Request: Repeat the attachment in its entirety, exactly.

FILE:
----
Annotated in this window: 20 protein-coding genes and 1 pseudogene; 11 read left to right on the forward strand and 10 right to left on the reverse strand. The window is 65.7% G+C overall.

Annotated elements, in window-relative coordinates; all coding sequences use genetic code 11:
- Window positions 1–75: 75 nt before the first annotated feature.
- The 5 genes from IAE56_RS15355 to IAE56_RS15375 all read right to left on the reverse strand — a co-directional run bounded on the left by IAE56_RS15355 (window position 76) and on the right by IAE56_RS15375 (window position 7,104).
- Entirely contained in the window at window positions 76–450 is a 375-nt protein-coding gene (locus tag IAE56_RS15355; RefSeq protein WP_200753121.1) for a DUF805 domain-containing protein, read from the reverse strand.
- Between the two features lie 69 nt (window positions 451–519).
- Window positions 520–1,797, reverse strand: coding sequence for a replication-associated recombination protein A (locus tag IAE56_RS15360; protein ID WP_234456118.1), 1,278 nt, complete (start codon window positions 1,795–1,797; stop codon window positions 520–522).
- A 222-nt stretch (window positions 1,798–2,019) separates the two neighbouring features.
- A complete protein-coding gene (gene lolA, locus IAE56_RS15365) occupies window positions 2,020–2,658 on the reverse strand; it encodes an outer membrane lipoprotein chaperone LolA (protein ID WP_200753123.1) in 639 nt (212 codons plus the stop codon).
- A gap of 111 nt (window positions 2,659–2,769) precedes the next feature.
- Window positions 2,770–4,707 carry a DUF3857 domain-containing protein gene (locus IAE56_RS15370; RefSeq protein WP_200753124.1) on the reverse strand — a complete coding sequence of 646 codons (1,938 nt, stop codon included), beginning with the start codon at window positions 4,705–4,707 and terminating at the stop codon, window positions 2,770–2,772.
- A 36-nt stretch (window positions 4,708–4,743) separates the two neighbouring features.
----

Annotated in this window: 20 protein-coding genes and 1 pseudogene; 11 read left to right on the forward strand and 10 right to left on the reverse strand. The window is 65.7% G+C overall.

Annotated elements, in window-relative coordinates; all coding sequences use genetic code 11:
- Window positions 1–75: 75 nt before the first annotated feature.
- The 5 genes from IAE56_RS15355 to IAE56_RS15375 all read right to left on the reverse strand — a co-directional run bounded on the left by IAE56_RS15355 (window position 76) and on the right by IAE56_RS15375 (window position 7,104).
- Entirely contained in the window at window positions 76–450 is a 375-nt protein-coding gene (locus tag IAE56_RS15355; RefSeq protein WP_200753121.1) for a DUF805 domain-containing protein, read from the reverse strand.
- Between the two features lie 69 nt (window positions 451–519).
- Window positions 520–1,797, reverse strand: coding sequence for a replication-associated recombination protein A (locus tag IAE56_RS15360; protein ID WP_234456118.1), 1,278 nt, complete (start codon window positions 1,795–1,797; stop codon window positions 520–522).
- A 222-nt stretch (window positions 1,798–2,019) separates the two neighbouring features.
- A complete protein-coding gene (gene lolA, locus IAE56_RS15365) occupies window positions 2,020–2,658 on the reverse strand; it encodes an outer membrane lipoprotein chaperone LolA (protein ID WP_200753123.1) in 639 nt (212 codons plus the stop codon).
- A gap of 111 nt (window positions 2,659–2,769) precedes the next feature.
- Window positions 2,770–4,707 carry a DUF3857 domain-containing protein gene (locus IAE56_RS15370; RefSeq protein WP_200753124.1) on the reverse strand — a complete coding sequence of 646 codons (1,938 nt, stop codon included), beginning with the start codon at window positions 4,705–4,707 and terminating at the stop codon, window positions 2,770–2,772.
- A 36-nt stretch (window positions 4,708–4,743) separates the two neighbouring features.